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With Observability and AI, If Data Is the New Oil, What Is Its Pipeline?

As with oil, data is informational energy that must be found, extracted, refined, and transported to the location of consumption. Here's how it's done.

For businesses entering the coming AI age, the engine of digital business is becoming more reliant on access to data. Data powers the decisions needed to innovate with the speed and resiliency required to thrive in the modern economy of today and tomorrow. 

Within digital enterprises, observability data is being used to drive operational excellence and digital resilience. Executive teams are being asked to do more with less, and they are mining their internal reserves for any telemetry that can be leveraged to power operations.

However, as with oil, this informational energy must be found, extracted, refined, and transported to the location of consumption. Whether our telemetry is to be used on personal devices, a machine learning algorithm, or an LLM, the data is rendered useless if it’s locked away in a forgotten toolset. 

The good news? The pipeline of telemetry is here.

Sprawl keeps us stuck in the past, and paying dearly

Ever since the first mainframe computers became commercially available in the 1950s, businesses have been creating novel ways to leverage system telemetry to improve both system resiliency and business performance. The following revolutions in computing, from mainframes to client-server, to cloud, have prompted an exponential sprawl of proprietary telemetry datasets to be scattered about. 

While most organizations are not carrying the burden of 70-year-old mainframes (although some are!), modern enterprises bounce between dozens of siloed systems to detect, investigate, and respond to issues. The sprawl impedes human workflow efficiencies and can significantly obstruct the implementation of AI automation.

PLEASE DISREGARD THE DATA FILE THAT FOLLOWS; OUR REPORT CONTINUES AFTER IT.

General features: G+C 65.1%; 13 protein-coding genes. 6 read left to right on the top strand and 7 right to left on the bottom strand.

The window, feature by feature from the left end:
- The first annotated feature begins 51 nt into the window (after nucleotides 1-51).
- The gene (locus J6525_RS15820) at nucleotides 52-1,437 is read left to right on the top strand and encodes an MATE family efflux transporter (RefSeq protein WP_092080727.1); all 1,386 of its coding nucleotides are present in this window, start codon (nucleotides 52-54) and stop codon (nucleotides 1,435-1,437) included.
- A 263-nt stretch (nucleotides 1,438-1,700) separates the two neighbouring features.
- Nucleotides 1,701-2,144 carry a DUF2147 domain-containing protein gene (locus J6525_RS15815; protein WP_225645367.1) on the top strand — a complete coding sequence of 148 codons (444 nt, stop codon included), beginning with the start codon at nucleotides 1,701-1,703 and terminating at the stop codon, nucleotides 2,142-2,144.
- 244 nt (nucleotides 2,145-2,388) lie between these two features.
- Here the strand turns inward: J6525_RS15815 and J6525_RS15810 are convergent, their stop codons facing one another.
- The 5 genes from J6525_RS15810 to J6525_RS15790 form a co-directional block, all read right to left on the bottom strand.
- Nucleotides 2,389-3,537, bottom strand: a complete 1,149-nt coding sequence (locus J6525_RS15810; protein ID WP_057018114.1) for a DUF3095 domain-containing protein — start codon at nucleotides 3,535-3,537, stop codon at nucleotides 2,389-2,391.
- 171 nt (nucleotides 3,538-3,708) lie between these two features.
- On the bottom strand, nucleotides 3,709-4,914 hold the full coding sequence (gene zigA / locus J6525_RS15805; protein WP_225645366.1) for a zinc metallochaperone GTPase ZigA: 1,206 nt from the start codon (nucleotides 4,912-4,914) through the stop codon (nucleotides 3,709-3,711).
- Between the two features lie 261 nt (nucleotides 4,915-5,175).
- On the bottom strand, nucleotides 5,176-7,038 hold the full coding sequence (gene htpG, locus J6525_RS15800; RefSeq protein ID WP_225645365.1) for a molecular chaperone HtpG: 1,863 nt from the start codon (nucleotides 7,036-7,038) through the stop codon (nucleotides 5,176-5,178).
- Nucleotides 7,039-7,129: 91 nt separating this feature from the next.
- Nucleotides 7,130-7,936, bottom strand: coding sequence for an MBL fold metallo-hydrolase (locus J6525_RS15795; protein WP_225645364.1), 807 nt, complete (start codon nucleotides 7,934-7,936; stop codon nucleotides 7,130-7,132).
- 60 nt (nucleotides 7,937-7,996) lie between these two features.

I was struck by this during a recent visit to a Fortune 100 company that is running its entire operation on the shoulders of 4,000 crucial applications built over the past 50 years. To monitor what existed 50 years ago, they log into a tool written for platforms of that era, too. The CIO, CTO, CISO, and respective teams were tasked with building a plan to leverage GenAI, but their own data was trapped inside dozens of proprietary, legacy systems. The business needed to consolidate its data before GenAI could take advantage of it.

This isn’t uncommon. As companies go through these different generations of tool sets, specific tools also pop up to monitor those. Then you also have commercial off-the-shelf software like SAP that has important, unique components. Maybe you have to go to a specific vendor that specializes just in handling that. Add in an application development team’s work — essentially an entire organization developing new, more modern software — and you’re left with a lot of tools that the business must be able to access, monitor, and secure.

Companies that don’t set their telemetry free end up stuck in the past and are often unable to take advantage of AI-driven operational efficiencies. Organization tool sprawl keeps telemetry data locked away deep in the Permian Basin, and standards are needed to unleash the value of that data.

OTel unlocks the pipeline we’ve been waiting for

That’s where OpenTelemetry comes in. An open-source project of the Cloud Native Computing Foundation, OpenTelemetry is a collection of APIs, devkits, and other tools that gives you the power to centralize and standardize your telemetry data about what your software is doing and how well it’s doing it.

Here’s where the power of community comes into play: Because OpenTelemetry is open source, everyone can contribute to it. Over 12,000 have contributed to the project, making OTel CNCF’s second most popular project behind Kubernetes. A telemetry project of this scale creates a window where enterprises have the opportunity to consolidate the monitoring systems that have been sprawling for decades. 

OpenTelemetry lays the framework for a centralized telemetry pipeline to route telemetry that feeds engines of operational excellence across an entire organization.

Future-proof operations with open standards

For some, the first step to tool consolidation may be to consolidate dashboards from legacy monitoring systems. That might be right for human agents in a legacy workflow. But to power operational excellence in the AI age, OpenTelemetry standards will enable you to unearth your telemetry data and pipe it to the engines that run your business.

To find out what other observability trends will shape the coming years, read Splunk’s 2024 Observability Predictions

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